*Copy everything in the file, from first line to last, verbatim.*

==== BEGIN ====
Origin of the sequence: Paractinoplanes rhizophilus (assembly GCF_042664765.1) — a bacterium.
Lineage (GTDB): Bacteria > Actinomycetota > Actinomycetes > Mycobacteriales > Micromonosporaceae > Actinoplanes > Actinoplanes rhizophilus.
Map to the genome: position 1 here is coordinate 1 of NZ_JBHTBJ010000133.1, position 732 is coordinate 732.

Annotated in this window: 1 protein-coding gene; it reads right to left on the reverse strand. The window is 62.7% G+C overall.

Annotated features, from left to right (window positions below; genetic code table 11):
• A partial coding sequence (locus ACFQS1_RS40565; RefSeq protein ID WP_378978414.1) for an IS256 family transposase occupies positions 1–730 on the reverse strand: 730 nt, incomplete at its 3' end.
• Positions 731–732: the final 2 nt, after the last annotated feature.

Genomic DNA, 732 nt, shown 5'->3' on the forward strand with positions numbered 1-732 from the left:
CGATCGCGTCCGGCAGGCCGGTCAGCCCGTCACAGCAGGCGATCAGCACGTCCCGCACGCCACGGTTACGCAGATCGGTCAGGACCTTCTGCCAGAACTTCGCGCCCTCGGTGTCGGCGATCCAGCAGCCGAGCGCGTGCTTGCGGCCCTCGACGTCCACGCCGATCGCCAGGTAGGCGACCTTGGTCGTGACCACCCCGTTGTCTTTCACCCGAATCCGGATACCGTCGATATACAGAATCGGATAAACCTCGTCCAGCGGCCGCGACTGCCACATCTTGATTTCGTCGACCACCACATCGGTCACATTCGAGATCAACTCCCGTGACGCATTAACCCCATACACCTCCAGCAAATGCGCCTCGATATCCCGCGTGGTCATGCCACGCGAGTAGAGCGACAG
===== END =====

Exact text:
Origin of the sequence: Paractinoplanes rhizophilus (assembly GCF_042664765.1) — a bacterium.
Lineage (GTDB): Bacteria > Actinomycetota > Actinomycetes > Mycobacteriales > Micromonosporaceae > Actinoplanes > Actinoplanes rhizophilus.
Map to the genome: position 1 here is coordinate 1 of NZ_JBHTBJ010000133.1, position 732 is coordinate 732.

Annotated in this window: 1 protein-coding gene; it reads right to left on the reverse strand. The window is 62.7% G+C overall.

Annotated features, from left to right (window positions below; genetic code table 11):
• A partial coding sequence (locus ACFQS1_RS40565; RefSeq protein ID WP_378978414.1) for an IS256 family transposase occupies positions 1–730 on the reverse strand: 730 nt, incomplete at its 3' end.
• Positions 731–732: the final 2 nt, after the last annotated feature.

Genomic DNA, 732 nt, shown 5'->3' on the forward strand with positions numbered 1-732 from the left:
CGATCGCGTCCGGCAGGCCGGTCAGCCCGTCACAGCAGGCGATCAGCACGTCCCGCACGCCACGGTTACGCAGATCGGTCAGGACCTTCTGCCAGAACTTCGCGCCCTCGGTGTCGGCGATCCAGCAGCCGAGCGCGTGCTTGCGGCCCTCGACGTCCACGCCGATCGCCAGGTAGGCGACCTTGGTCGTGACCACCCCGTTGTCTTTCACCCGAATCCGGATACCGTCGATATACAGAATCGGATAAACCTCGTCCAGCGGCCGCGACTGCCACATCTTGATTTCGTCGACCACCACATCGGTCACATTCGAGATCAACTCCCGTGACGCATTAACCCCATACACCTCCAGCAAATGCGCCTCGATATCCCGCGTGGTCATGCCACGCGAGTAGAGCGACAG